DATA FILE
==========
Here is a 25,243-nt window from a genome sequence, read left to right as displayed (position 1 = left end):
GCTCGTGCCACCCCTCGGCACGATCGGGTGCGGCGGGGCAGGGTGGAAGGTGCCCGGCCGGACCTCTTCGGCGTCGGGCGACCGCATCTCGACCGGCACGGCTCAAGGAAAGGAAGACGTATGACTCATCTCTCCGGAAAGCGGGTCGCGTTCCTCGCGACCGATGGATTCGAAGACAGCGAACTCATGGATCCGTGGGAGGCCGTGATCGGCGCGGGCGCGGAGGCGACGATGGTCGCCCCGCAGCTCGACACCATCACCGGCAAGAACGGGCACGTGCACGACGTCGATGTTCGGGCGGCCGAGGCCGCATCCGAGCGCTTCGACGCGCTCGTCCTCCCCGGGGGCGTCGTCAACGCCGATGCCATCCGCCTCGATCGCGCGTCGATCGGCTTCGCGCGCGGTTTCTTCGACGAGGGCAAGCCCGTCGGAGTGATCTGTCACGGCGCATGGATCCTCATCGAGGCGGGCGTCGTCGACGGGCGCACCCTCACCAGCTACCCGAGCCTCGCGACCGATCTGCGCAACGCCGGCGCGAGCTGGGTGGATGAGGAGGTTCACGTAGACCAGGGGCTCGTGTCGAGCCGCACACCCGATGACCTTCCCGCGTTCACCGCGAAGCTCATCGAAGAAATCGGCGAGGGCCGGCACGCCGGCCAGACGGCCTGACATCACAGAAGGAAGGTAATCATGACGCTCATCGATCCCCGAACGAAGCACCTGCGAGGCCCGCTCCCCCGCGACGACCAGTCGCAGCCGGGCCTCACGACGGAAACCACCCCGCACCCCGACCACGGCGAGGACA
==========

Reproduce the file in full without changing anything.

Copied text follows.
Here is a 25,243-nt window from a genome sequence, read left to right as displayed (position 1 = left end):
GCTCGTGCCACCCCTCGGCACGATCGGGTGCGGCGGGGCAGGGTGGAAGGTGCCCGGCCGGACCTCTTCGGCGTCGGGCGACCGCATCTCGACCGGCACGGCTCAAGGAAAGGAAGACGTATGACTCATCTCTCCGGAAAGCGGGTCGCGTTCCTCGCGACCGATGGATTCGAAGACAGCGAACTCATGGATCCGTGGGAGGCCGTGATCGGCGCGGGCGCGGAGGCGACGATGGTCGCCCCGCAGCTCGACACCATCACCGGCAAGAACGGGCACGTGCACGACGTCGATGTTCGGGCGGCCGAGGCCGCATCCGAGCGCTTCGACGCGCTCGTCCTCCCCGGGGGCGTCGTCAACGCCGATGCCATCCGCCTCGATCGCGCGTCGATCGGCTTCGCGCGCGGTTTCTTCGACGAGGGCAAGCCCGTCGGAGTGATCTGTCACGGCGCATGGATCCTCATCGAGGCGGGCGTCGTCGACGGGCGCACCCTCACCAGCTACCCGAGCCTCGCGACCGATCTGCGCAACGCCGGCGCGAGCTGGGTGGATGAGGAGGTTCACGTAGACCAGGGGCTCGTGTCGAGCCGCACACCCGATGACCTTCCCGCGTTCACCGCGAAGCTCATCGAAGAAATCGGCGAGGGCCGGCACGCCGGCCAGACGGCCTGACATCACAGAAGGAAGGTAATCATGACGCTCATCGATCCCCGAACGAAGCACCTGCGAGGCCCGCTCCCCCGCGACGACCAGTCGCAGCCGGGCCTCACGACGGAAACCACCCCGCACCCCGACCACGGCGAGGACA